Now go about your own way dear student but do not stand still, make A stir; go to the sick and heal them if they do not send for you Be meek but dignified in your acts, and work, that is all my want and I know no other for you


Lovingly
Your teacher
M B G

Do not [?] Unclear or illegible P. Name in what I write

V03056
-
Dear Student,

I am sad sad at your want of practice but think the one principal reason I have discovered. I know it is not in you, that your moral claims are sufficient for success but I have seen in spiritual vision the enemy at work and to day, I learn from Mr. Prescott the whole case. Kennedy is hounding your footsteps He has been going to CambridgeportEditorial Note: Bancroft had been working to establish his Christian Science practice in Cambridgeport, Massachusetts. for weeks past constantly, on the pretence that he has patients there but I know he never visits patients in that way. Where your circulars have gone he has got hold of the minds and turned them away from their purpose to give you a call. Now I have tried to have Pres--t help you and he is interested for you, but Dick's magnetism of mind reaches him and just as he concludes to study he will hear something that turns him away. The fact is, he is the most impressible person to mental influencemental malpractice
Mary Baker Eddy referred to mental malpractice as "the injurious action of one mortal mind controlling another from wrong motives, and it is practised either with a mistaken or a wicked purpose" (Science and Health 451:26). She cautioned her students against using mortal mind (Science and Health 591:25) to control others in their practice of Christian Science by stating "We have no moral right and no authority in Christian Science for influencing the thoughts of others, except it be to serve God and benefit mankind. Man is properly self-governed, and he should be guided by no other mind than Truth, the divine Mind" (Message for 1901 20:2-6). She felt that it was important for her students to know how to defend themselves against any adverse effects stemming from mortal mind and made an important addition to Science and Health to cover this topic (Retrospection and Introspection 38:7-10). She also instructed teachers of Christian Science to teach their students how to defend themselves against it (Church Manual 84:1). While initially Eddy referred to certain individuals, who had turned against Christian Science, as "mesmerists" or "mental malpractitioners," she learned over time that it was crucial in dealing with mental malpractice to see evil as an impersonal lie and not to identify it with persons.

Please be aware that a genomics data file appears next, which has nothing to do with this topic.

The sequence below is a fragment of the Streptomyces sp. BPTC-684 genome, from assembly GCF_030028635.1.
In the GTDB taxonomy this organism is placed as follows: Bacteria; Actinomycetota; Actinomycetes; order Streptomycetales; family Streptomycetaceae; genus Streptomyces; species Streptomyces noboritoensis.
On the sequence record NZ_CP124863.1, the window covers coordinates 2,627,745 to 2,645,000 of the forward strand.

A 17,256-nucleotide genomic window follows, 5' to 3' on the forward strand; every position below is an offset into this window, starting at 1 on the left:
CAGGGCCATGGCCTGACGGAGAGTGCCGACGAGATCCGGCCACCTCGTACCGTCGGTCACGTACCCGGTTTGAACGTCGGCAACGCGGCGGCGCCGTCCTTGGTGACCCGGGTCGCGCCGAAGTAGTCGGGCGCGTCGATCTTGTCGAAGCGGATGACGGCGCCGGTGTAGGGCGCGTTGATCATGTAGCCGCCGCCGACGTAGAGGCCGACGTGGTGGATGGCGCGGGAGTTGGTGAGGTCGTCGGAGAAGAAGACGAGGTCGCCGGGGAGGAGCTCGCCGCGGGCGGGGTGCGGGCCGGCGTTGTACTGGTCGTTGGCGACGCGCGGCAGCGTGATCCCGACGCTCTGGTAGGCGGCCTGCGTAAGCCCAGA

I about ever saw, and because I have no power to do wrong as Dick has we are not equally matched and so it is with my good students. He injured Ingalls so that Ingalls injured himself to meet him

I am almost tired to death of so much effort made against me and nothing on the right side to weigh in the scale of truth for me and the cause

Now go about your own way dear student but do not stand still, make A stir; go to the sick and heal them if they do not send for you Be meek but dignified in your acts, and work, that is all my want and I know no other for you


Lovingly
Your teacher
M B G

Do not [?] Unclear or illegible P. Name in what I write